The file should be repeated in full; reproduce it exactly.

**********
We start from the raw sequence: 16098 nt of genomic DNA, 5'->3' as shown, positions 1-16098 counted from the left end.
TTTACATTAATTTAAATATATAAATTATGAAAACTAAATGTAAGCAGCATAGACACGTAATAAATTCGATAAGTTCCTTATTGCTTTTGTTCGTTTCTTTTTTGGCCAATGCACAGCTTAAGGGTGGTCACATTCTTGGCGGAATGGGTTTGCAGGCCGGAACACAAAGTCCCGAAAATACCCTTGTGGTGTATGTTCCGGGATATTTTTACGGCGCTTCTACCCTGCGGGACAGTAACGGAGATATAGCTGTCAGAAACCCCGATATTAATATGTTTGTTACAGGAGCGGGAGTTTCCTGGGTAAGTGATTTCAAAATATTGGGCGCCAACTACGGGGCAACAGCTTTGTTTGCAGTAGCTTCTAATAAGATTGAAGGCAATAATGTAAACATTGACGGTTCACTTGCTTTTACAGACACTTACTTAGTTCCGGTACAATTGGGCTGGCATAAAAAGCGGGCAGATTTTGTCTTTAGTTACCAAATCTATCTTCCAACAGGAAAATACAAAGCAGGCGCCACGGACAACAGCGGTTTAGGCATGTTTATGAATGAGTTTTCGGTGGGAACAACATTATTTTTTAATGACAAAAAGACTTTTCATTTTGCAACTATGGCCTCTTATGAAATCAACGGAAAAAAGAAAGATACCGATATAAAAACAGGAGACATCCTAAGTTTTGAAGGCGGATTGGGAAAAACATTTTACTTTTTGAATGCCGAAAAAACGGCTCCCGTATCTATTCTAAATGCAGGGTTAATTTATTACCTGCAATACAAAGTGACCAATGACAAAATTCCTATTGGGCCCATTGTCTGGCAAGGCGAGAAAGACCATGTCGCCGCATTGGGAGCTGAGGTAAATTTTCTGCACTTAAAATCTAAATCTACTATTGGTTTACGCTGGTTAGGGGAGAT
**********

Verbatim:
We start from the raw sequence: 16098 nt of genomic DNA, 5'->3' as shown, positions 1-16098 counted from the left end.
TTTACATTAATTTAAATATATAAATTATGAAAACTAAATGTAAGCAGCATAGACACGTAATAAATTCGATAAGTTCCTTATTGCTTTTGTTCGTTTCTTTTTTGGCCAATGCACAGCTTAAGGGTGGTCACATTCTTGGCGGAATGGGTTTGCAGGCCGGAACACAAAGTCCCGAAAATACCCTTGTGGTGTATGTTCCGGGATATTTTTACGGCGCTTCTACCCTGCGGGACAGTAACGGAGATATAGCTGTCAGAAACCCCGATATTAATATGTTTGTTACAGGAGCGGGAGTTTCCTGGGTAAGTGATTTCAAAATATTGGGCGCCAACTACGGGGCAACAGCTTTGTTTGCAGTAGCTTCTAATAAGATTGAAGGCAATAATGTAAACATTGACGGTTCACTTGCTTTTACAGACACTTACTTAGTTCCGGTACAATTGGGCTGGCATAAAAAGCGGGCAGATTTTGTCTTTAGTTACCAAATCTATCTTCCAACAGGAAAATACAAAGCAGGCGCCACGGACAACAGCGGTTTAGGCATGTTTATGAATGAGTTTTCGGTGGGAACAACATTATTTTTTAATGACAAAAAGACTTTTCATTTTGCAACTATGGCCTCTTATGAAATCAACGGAAAAAAGAAAGATACCGATATAAAAACAGGAGACATCCTAAGTTTTGAAGGCGGATTGGGAAAAACATTTTACTTTTTGAATGCCGAAAAAACGGCTCCCGTATCTATTCTAAATGCAGGGTTAATTTATTACCTGCAATACAAAGTGACCAATGACAAAATTCCTATTGGGCCCATTGTCTGGCAAGGCGAGAAAGACCATGTCGCCGCATTGGGAGCTGAGGTAAATTTTCTGCACTTAAAATCTAAATCTACTATTGGTTTACGCTGGTTAGGGGAGAT